Surprisingly, there are are number of web sites on the internet these days that tell about the Central Terminal. Anyone who has spent any time in the Buffalo-Niagara Region has surely had their curiosity piqued by this clearly identifiable structure. Prominently situated on the eastside of Buffalo, New York, the Central Terminal is virtually visible from anywhere in the metro region. It stands independent from the Buffalo skyline acting as a visual magnet, instantly grabbing one's curiosity. It is both a symbol to Buffalo's glorious past as well as a constant reminder of how far this once proud Queen City of the Great Lakes has fallen. I guess it should be no surprise then that there are so many sites dedicated to its existence.
My interest in the terminal began at an early age one day, riding in the back seat of my parents car over the Harlem and Walden Avenue bridge (now gone). It was here that I spotted the terminal in the distance and asked, as most everyone does, "what is that building?" In 1977 I had read in the Courier Express, another long lost staple of Buffalo's past, about how Buffalo had been the second largest railroad center in the world at one time. The article had shown photos of several of the long gone railroad stations that had dotted the landscape of the city. There was mention that the Central Terminal, still a working station at the time, was soon to close as well and all passenger rail service was to be diverted to the small, nondescript station on Exchange Street, where passenger rail service is still provided for the city of Buffalo today. I decided that I would visit this station, one Sunday morning in September, before the Central Terminal would close its doors forever. It was my first visit to the Central Terminal.
I wish I would have had a camera that Sunday in September back in 1977. All I have left from that morning visit are the faded pictures in my, fuzzier by the day, memory. I was a mere lad of sixteen and I had this uncomfortable feeling that I was trespassing on sacred soil. I remember the main hall, most of it blocked off by plywood partitions, as rail service had dwindled to a trickle and most of the main atrium wasn't needed. I was lucky enough to see a couple of trains waiting at the boarding platform, at least I have some kind of memory of when the Central Terminal was a working rail station.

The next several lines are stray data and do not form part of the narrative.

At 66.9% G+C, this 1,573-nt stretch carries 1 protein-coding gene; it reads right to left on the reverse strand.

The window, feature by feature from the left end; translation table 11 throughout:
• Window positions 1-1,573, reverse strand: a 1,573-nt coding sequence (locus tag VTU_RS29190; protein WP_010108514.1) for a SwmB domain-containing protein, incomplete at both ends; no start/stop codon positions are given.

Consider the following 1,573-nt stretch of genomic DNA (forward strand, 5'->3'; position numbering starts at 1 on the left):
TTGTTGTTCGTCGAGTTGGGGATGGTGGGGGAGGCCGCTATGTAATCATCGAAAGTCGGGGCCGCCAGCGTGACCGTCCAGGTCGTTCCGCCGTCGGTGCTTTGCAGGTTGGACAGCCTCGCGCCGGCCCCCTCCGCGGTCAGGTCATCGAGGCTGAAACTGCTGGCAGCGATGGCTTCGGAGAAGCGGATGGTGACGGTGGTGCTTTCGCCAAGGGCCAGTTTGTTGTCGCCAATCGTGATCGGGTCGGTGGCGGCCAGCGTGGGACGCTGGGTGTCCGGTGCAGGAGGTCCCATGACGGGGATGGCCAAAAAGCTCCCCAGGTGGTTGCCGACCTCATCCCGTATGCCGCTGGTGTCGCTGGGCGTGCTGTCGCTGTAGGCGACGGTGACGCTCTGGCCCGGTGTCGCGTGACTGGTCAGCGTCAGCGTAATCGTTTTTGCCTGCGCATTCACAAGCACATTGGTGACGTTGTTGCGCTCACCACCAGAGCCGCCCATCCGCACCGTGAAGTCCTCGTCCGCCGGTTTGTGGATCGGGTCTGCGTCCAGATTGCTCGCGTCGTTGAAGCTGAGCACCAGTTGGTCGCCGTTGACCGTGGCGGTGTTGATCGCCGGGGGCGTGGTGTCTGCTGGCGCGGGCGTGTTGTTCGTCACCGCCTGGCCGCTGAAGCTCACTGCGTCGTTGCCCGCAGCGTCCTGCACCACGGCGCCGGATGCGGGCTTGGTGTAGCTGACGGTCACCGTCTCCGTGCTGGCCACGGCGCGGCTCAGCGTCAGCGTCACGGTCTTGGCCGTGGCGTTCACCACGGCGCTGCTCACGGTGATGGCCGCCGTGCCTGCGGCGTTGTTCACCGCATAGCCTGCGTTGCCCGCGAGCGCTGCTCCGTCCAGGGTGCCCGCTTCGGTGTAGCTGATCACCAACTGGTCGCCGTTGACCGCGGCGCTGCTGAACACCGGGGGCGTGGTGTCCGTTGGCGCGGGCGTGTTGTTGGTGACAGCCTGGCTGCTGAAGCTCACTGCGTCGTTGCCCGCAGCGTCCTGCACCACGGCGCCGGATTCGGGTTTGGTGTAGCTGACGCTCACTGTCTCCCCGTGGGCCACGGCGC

I made a couple of more visits to the Central Terminal in 1980, after she closed to rail traffic. The terminal was still in pretty good shape back then but there were a lot of areas that were off limits. These visits were out of curiosity and were not authorized by the owners of the building. This got a couple of my friends busted by the local authorities for trespassing. We stayed away from the terminal for a few years after that.
I finally went back in 1985 and I also took a camera with me this time. I kept going back for several more years, thereafter. Feeling shocked and sadder after every visit as the years took their toll on the old terminal. I would like to share the pictures I took over the years with you. I'm sure that you will see that the Central Terminal is still a very striking and powerful piece of architecture, even in its state of neglect.
When you stand outside the Central Terminal for the first time, you can't help but notice the intricacies of the structure's art deco design. Immediately, one wonders if the inside of the building is as equally ornate. It's a shame nobody builds anything like this anymore. Just looking at the main entrance, one gets the feeling of how profitable and powerful the railroads were back then. The Central Terminal was a reflection of these salad days.
So are you curious? Want to see more? C'mon in and check out the rest of my photos and I promise you won't get arrested for trespassing.
Below are links to the other Central Terminal sites on the web.
Buffalo Central terminal 1929-Present
Buffalo Central Terminal Restoration
Limited Edition Print circa 1930